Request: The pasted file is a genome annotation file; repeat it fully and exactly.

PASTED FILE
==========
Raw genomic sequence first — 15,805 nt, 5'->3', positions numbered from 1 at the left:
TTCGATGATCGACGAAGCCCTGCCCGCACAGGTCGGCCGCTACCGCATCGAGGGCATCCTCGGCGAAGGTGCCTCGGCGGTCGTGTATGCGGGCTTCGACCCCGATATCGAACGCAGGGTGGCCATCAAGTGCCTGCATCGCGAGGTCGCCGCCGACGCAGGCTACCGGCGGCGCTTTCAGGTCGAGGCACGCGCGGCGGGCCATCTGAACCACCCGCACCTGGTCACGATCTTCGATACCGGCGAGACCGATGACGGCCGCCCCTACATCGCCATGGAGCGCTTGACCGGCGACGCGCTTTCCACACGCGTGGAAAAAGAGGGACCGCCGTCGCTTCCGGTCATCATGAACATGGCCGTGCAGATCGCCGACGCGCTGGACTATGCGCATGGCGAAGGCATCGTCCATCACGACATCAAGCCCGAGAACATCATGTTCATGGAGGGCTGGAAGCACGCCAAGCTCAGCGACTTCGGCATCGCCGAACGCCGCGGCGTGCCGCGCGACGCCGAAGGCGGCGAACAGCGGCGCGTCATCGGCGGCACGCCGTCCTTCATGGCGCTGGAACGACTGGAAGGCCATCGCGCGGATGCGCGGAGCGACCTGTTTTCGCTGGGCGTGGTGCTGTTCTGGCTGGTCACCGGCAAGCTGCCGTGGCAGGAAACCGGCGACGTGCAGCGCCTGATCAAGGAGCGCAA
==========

Raw genomic sequence first — 15,805 nt, 5'->3', positions numbered from 1 at the left:
TTCGATGATCGACGAAGCCCTGCCCGCACAGGTCGGCCGCTACCGCATCGAGGGCATCCTCGGCGAAGGTGCCTCGGCGGTCGTGTATGCGGGCTTCGACCCCGATATCGAACGCAGGGTGGCCATCAAGTGCCTGCATCGCGAGGTCGCCGCCGACGCAGGCTACCGGCGGCGCTTTCAGGTCGAGGCACGCGCGGCGGGCCATCTGAACCACCCGCACCTGGTCACGATCTTCGATACCGGCGAGACCGATGACGGCCGCCCCTACATCGCCATGGAGCGCTTGACCGGCGACGCGCTTTCCACACGCGTGGAAAAAGAGGGACCGCCGTCGCTTCCGGTCATCATGAACATGGCCGTGCAGATCGCCGACGCGCTGGACTATGCGCATGGCGAAGGCATCGTCCATCACGACATCAAGCCCGAGAACATCATGTTCATGGAGGGCTGGAAGCACGCCAAGCTCAGCGACTTCGGCATCGCCGAACGCCGCGGCGTGCCGCGCGACGCCGAAGGCGGCGAACAGCGGCGCGTCATCGGCGGCACGCCGTCCTTCATGGCGCTGGAACGACTGGAAGGCCATCGCGCGGATGCGCGGAGCGACCTGTTTTCGCTGGGCGTGGTGCTGTTCTGGCTGGTCACCGGCAAGCTGCCGTGGCAGGAAACCGGCGACGTGCAGCGCCTGATCAAGGAGCGCAA